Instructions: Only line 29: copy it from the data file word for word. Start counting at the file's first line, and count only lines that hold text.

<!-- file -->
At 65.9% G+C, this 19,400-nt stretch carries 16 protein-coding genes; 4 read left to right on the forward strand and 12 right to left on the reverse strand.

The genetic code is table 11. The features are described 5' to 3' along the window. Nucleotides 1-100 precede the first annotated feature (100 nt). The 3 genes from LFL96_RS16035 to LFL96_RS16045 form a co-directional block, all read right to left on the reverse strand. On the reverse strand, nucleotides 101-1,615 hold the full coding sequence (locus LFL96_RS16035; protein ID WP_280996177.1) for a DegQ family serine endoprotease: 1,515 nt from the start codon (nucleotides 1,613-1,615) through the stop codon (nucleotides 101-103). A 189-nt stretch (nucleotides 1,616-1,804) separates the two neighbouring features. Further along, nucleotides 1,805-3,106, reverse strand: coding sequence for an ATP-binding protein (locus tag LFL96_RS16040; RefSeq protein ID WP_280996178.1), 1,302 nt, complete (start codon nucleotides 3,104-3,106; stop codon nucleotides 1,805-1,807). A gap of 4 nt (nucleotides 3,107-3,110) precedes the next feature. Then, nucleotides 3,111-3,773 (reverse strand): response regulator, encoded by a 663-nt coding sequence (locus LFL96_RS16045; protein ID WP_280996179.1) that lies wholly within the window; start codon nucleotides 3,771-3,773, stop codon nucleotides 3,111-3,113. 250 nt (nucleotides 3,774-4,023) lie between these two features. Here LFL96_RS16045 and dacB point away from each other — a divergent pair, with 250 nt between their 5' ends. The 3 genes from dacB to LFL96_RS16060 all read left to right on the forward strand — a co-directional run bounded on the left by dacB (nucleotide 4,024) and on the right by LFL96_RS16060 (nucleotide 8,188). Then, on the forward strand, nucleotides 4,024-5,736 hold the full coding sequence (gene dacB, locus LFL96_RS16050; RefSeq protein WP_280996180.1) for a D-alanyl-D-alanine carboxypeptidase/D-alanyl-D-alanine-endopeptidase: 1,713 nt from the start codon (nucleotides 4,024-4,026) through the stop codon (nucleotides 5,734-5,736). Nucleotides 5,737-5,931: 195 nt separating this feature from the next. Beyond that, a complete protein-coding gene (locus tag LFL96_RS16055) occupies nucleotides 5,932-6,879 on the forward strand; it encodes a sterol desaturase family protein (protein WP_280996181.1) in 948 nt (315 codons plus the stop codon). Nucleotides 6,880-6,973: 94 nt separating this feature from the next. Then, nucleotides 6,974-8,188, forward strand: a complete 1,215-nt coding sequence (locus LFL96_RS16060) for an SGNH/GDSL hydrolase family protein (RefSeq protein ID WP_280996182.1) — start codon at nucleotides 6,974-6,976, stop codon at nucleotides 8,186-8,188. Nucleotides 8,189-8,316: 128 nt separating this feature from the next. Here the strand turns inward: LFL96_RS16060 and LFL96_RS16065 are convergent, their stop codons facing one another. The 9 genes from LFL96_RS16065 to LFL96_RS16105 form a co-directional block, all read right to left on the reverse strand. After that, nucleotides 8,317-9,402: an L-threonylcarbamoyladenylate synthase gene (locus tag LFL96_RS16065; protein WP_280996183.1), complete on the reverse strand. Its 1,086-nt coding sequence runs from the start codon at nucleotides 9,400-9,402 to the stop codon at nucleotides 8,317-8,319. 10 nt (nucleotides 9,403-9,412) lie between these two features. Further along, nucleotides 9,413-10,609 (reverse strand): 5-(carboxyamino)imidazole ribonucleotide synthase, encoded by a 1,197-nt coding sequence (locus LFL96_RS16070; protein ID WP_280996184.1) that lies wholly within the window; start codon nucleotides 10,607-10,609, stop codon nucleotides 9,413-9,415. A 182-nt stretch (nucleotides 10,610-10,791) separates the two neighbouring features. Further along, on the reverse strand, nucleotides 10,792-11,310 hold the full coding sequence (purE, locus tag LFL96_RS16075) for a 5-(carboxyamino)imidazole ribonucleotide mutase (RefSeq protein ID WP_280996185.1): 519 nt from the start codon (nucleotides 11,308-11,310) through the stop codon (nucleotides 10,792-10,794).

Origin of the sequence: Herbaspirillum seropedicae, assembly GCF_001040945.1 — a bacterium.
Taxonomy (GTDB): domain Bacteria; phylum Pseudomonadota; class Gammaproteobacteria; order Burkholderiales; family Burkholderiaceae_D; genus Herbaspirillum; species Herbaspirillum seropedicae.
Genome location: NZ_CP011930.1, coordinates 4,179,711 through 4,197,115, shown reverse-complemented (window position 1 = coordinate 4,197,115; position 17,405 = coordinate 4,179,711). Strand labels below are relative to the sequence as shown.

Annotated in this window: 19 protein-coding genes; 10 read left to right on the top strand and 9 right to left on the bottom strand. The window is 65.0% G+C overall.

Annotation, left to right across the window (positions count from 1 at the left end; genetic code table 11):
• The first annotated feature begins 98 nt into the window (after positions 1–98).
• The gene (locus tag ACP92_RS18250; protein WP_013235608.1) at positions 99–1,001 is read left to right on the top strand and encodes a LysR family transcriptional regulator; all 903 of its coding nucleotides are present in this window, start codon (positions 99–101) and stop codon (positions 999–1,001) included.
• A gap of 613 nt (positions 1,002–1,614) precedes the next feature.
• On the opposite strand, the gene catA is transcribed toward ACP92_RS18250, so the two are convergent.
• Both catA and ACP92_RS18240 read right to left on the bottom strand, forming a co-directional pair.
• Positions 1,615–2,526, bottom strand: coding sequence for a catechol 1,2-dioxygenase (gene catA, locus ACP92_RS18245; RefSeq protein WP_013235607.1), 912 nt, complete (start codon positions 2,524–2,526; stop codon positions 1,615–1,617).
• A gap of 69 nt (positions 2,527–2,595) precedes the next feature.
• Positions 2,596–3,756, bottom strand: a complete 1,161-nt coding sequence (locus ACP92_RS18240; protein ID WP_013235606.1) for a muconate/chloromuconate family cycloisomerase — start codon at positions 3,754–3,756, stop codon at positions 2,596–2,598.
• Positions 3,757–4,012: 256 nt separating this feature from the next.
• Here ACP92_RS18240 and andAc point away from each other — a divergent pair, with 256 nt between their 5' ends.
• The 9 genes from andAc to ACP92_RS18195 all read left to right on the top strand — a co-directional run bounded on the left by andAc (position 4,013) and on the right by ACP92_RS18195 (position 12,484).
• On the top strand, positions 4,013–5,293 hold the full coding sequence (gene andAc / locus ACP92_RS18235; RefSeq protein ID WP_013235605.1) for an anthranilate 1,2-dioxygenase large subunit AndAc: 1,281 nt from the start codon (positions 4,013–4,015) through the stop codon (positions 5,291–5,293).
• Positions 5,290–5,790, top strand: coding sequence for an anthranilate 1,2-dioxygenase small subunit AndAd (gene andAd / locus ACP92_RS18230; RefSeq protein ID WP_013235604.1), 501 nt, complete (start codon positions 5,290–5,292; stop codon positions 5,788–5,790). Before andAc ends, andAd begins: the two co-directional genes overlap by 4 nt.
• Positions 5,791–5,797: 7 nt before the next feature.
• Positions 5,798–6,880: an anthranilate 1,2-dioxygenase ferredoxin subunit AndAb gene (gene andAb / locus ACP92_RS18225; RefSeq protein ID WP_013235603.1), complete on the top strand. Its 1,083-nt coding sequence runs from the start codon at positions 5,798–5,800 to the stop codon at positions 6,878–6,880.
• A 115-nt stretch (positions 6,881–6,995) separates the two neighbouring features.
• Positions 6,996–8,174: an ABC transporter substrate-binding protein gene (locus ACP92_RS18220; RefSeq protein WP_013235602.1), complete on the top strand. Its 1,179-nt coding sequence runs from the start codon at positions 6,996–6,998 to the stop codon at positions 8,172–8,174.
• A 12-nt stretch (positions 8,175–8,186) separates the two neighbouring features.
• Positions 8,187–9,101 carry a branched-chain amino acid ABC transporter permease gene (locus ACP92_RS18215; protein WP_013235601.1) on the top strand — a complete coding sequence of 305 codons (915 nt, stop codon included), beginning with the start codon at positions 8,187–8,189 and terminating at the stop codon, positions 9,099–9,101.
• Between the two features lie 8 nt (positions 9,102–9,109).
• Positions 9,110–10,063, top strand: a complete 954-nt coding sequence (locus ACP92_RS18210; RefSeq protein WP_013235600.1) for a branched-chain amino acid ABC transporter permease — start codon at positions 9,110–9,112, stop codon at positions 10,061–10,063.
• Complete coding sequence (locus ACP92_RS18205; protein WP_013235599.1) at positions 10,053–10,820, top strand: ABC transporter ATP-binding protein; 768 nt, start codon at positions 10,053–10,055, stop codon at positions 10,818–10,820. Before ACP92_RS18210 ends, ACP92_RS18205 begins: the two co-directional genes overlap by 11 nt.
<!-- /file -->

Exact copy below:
• Complete coding sequence (locus ACP92_RS18205; protein WP_013235599.1) at positions 10,053–10,820, top strand: ABC transporter ATP-binding protein; 768 nt, start codon at positions 10,053–10,055, stop codon at positions 10,818–10,820. Before ACP92_RS18210 ends, ACP92_RS18205 begins: the two co-directional genes overlap by 11 nt.